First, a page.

“No umbrellas or hands in my face,” Choe added. He was referring to leftist protesters who sometimes use umbrellas as a counter-surveillance tactic and are sometimes aggressive about being filmed—especially when the person filming or sharing the footage has an audience full of right wing trolls eager to doxx and harass people. On an unrelated note, Choe and far-right disinfo peddler Andy Ngo regularly cross-pollinate content with each other.
Choe’s main beat as a reporter, by his own description, is “covering Seattle’s homeless crisis/riots,” or as he put it in his pinned tweet, the “[hashtag] Homeless Industrial Complex.” He’s well known and mocked in Seattle for his sensational coverage.
Crime Clicker pic.twitter.com/nqNdiUDOUI— Brett Hamil (@BrettHamil) March 7, 2022
In LCRW’s analysis, Choe follows the same kind of dehumanizing “broken windows” propaganda model that right wing media usually weaponizes against the unhoused—painting them as filthy drug users that cities need to sweep up and clean away. Many of Choe’s videos on Twitter are of him poking around peoples’ tents, going out of his way to photograph drug paraphernalia and watching unhoused people get arrested.
This has become more difficult lately. Seattle residents tell LCRW that when Choe films sweeps of encampments, he often can’t use the footage on air because people scream obscenities and otherwise disrupt him, though they say this hasn’t stopped him from escalating his rhetoric and tactics. Choe and Ngo even went after someone who disrupted his filming, deadnaming and outing the activist as trans online. Choe relented after the QLaw Foundation got involved. Recently, he went in plain clothes undercover to film a sweep, presumably to avoid hecklers.
According to sources at KOMO who spoke to Rich Smith of The Stranger, Choe has been “candid about telling people he wants to get fired.” Presumably this was he can have an “I was cancelled” story and tread the now-predictable and familiar path of being a right-wing media personality. Others who spoke to Smith said Choe had gone “full-blown rogue” and that photographers at the news station wrote letters saying they wouldn’t work with him anymore.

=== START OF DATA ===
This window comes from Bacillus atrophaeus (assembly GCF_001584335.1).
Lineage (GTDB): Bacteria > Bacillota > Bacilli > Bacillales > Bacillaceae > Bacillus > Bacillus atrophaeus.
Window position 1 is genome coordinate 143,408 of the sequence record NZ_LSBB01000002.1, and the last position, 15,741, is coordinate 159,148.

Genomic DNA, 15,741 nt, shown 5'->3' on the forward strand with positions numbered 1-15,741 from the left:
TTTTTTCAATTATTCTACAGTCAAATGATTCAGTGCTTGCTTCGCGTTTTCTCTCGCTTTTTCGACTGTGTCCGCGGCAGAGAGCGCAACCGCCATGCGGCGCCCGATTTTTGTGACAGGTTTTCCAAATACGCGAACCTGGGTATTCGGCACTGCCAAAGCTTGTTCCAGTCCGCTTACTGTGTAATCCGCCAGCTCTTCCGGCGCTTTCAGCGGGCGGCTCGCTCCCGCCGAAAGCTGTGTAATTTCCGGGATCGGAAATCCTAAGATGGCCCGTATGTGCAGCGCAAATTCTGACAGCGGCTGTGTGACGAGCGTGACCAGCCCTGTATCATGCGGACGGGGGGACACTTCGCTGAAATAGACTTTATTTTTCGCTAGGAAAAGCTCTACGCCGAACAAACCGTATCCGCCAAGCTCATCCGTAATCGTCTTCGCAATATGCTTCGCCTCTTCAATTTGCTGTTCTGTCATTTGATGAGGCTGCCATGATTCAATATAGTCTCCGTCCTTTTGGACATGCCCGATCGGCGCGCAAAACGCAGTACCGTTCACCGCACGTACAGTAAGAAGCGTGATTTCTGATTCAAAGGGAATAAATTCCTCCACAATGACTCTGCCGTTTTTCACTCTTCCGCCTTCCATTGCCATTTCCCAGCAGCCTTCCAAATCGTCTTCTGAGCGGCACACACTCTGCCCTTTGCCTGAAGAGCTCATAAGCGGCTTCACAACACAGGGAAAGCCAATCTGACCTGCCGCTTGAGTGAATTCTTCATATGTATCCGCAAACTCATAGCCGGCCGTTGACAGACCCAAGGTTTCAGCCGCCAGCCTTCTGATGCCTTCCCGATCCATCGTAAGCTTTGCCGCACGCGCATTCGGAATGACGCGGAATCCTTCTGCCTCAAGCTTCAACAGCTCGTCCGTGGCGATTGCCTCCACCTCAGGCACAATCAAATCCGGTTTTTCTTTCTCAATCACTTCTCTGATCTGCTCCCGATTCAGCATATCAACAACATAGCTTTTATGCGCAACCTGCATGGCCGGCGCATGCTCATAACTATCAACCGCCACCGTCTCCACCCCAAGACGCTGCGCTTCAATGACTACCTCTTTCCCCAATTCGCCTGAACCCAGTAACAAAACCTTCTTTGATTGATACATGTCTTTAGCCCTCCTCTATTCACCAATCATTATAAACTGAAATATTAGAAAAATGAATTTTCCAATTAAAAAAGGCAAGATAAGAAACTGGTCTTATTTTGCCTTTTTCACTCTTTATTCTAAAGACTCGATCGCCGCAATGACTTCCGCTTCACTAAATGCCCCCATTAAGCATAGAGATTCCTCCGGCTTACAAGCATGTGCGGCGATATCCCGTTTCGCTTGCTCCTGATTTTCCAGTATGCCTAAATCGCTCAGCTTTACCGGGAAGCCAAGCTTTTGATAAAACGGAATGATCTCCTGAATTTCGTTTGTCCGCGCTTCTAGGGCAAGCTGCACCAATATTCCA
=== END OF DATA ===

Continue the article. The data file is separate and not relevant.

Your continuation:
People outraged by Choe’s uncritical coverage of the Proud Boys’ event called in to KOMO to complain. During the event, Choe told attendees “I’m with KOMO news,” but spokespeople for the station told one caller that ““He was not on that story for KOMO.”
“Called the Newsroom line again, asked if Choe was in Olympia on a KOMO story. Was told that his tweet was not sanctioned by KOMO. Asked if KOMO knew if he had neo-nazi sympathies when they hired him and got the best response yet, ‘I work weekends, do you think I have any pull?’,” Adam Henderson said on Twitter.
“I also asked how many calls they’d gotten about Choe, was told “a lot”. Was told “management is going to address it,” Henderson added.
On Monday, management did address it:
Choe’s name no longer appears on KOMO’s masthead.
LCRW reached out for comment in Choe’s Twitter DMs on Sunday evening.
“You can no longer send messages to this person,” an automated response from Twitter read this morning.
Choe had blocked LCRW, as he has with other journalists who reached out for comment.